THE BLOG
04/24/2012 06:10 pm ET Updated Jun 24, 2012

The Last Free Upgrade

With the news of Verizon's decision to begin charging $30 for phone upgrades effective April 22, I've realized that I need to stop dragging my feet and upgrade my daughter's phone. Verizon is following the lead of AT&T and Sprint, both of whom already charge $36 for upgrades.

We have three phones on our family account, and have three very different needs. I have an iPhone. I resisted a smart phone for a long time, thinking that it was unnecessary and not wanting to pay for the data package. Now I cannot imagine life without it. I never knew what a convenience it would be to check email while I was on the run, or pull up a recipe at the grocery store so I'd know what to pick up for dinner, or check TeamSnap to find out where the soccer game is now that I'm already on my way there. I'm not even sure where my "real" camera is anymore!

On the other hand, my dad is 84 and lives alone. He keeps his cell phone with him all the time "just in case." Dad's not the most patient person when it comes to new technology, so when his cell phone died, the option of learning his way around a new phone was not ideal. A Jitterbug, with its large, easy to use and read buttons and simple design would be a great option for him. Jitterbugs are available for a very reasonable monthly fee with no contract -- but then I'd be paying for double service as we're locked into our current contract with his cell phone. My dad wanted to stay with the same phone, but it is no longer available through our carrier. That's when eBay came to the rescue. I was able to find a new phone identical to the phone that needed replacing. Dad took both phones to the store, they transferred his contacts over to his new phone and he was back in business. Of course, he got a flat tire during the time when he was without a phone!

My teenage daughter would like a smartphone, but I'm just not ready for that yet and she doesn't want one badly enough to pay for the data package herself. However, there aren't many basic phones out there that meet the "cool" expectations of a teenager. Usually your carrier will offer more choices online than in the store, but keep in mind that you are not confined to the choices on your carriers website. That doesn't mean you can go to a competing carrier site and get a phone, but you can get a phone from another source such as Costco. This time we found a great option for $9.99 at Costco, significantly less than it sells for elsewhere.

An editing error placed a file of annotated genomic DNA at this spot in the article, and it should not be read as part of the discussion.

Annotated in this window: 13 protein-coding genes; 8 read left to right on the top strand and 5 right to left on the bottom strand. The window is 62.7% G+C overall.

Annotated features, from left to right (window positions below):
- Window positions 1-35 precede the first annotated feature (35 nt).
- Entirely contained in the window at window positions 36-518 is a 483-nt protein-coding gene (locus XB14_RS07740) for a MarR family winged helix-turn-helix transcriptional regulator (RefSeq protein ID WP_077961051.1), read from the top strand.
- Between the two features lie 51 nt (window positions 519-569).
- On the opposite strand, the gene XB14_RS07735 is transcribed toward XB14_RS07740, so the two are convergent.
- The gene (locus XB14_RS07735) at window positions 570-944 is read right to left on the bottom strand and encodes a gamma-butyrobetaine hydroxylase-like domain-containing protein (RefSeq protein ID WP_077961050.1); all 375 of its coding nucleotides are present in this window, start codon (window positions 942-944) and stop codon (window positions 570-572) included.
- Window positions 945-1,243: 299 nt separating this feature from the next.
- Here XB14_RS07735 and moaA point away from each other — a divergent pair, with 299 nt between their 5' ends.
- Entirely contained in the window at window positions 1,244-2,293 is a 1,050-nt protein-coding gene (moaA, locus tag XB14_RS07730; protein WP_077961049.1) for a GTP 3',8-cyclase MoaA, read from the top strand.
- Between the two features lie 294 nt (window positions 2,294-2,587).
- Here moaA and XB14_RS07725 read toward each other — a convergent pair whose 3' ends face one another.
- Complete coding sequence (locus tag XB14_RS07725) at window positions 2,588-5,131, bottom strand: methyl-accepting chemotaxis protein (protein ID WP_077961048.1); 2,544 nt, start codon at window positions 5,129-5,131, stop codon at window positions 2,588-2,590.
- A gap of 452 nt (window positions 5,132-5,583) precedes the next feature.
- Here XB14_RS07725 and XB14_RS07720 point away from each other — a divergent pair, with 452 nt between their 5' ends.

If you're considering changing plans, Costco is a great option. They don't charge activation fees for new service, which can become pricey as you add more lines to your account. Costco offers plans by AT&T, Verizon, Sprint and T-Mobile and they also offer free shipping and free accessories. The accessory bundle varies depending on the carrier, but generally includes a case and vehicle charger. Costco partners with Wireless Advocates, so if you purchase online you don't need to be a Costco member (you leave the Costco site to make your purchase). I do recommend that you know and be familiar with what you are purchasing. If you want to go to the warehouse and look at cell phones, you'll need a Costco membership.

Finally, a word about insurance for cell phones. Check into the actual replacement cost for your phone when making the decision about insurance. Upgrade phones are frequently offered for much less than the retail price -- but if something does happen, without insurance you may find yourself paying full retail for the replacement. On the other hand, if the phone costs less than $100, it's probably not worth the cost of the monthly fee for insurance along with the deductible. Deductibles vary depending on the carrier and the phone, ranging anywhere from $39 to $130, so read the fine print. The number of claims per phone per year is also limited. Insurance doesn't cover water damage, so if you are among the 19% who have dropped your phone in the toilet, having it insured would not have helped anyway!

Do you have any great tips for saving on your cell phone bill? Are you loyal to your cell carrier or would your throw them down in a hot minute if a better deal came along? How do you manage your upgrades -- do you upgrade at the earliest opportunity or "save" them for emergencies such as lost or broken phones?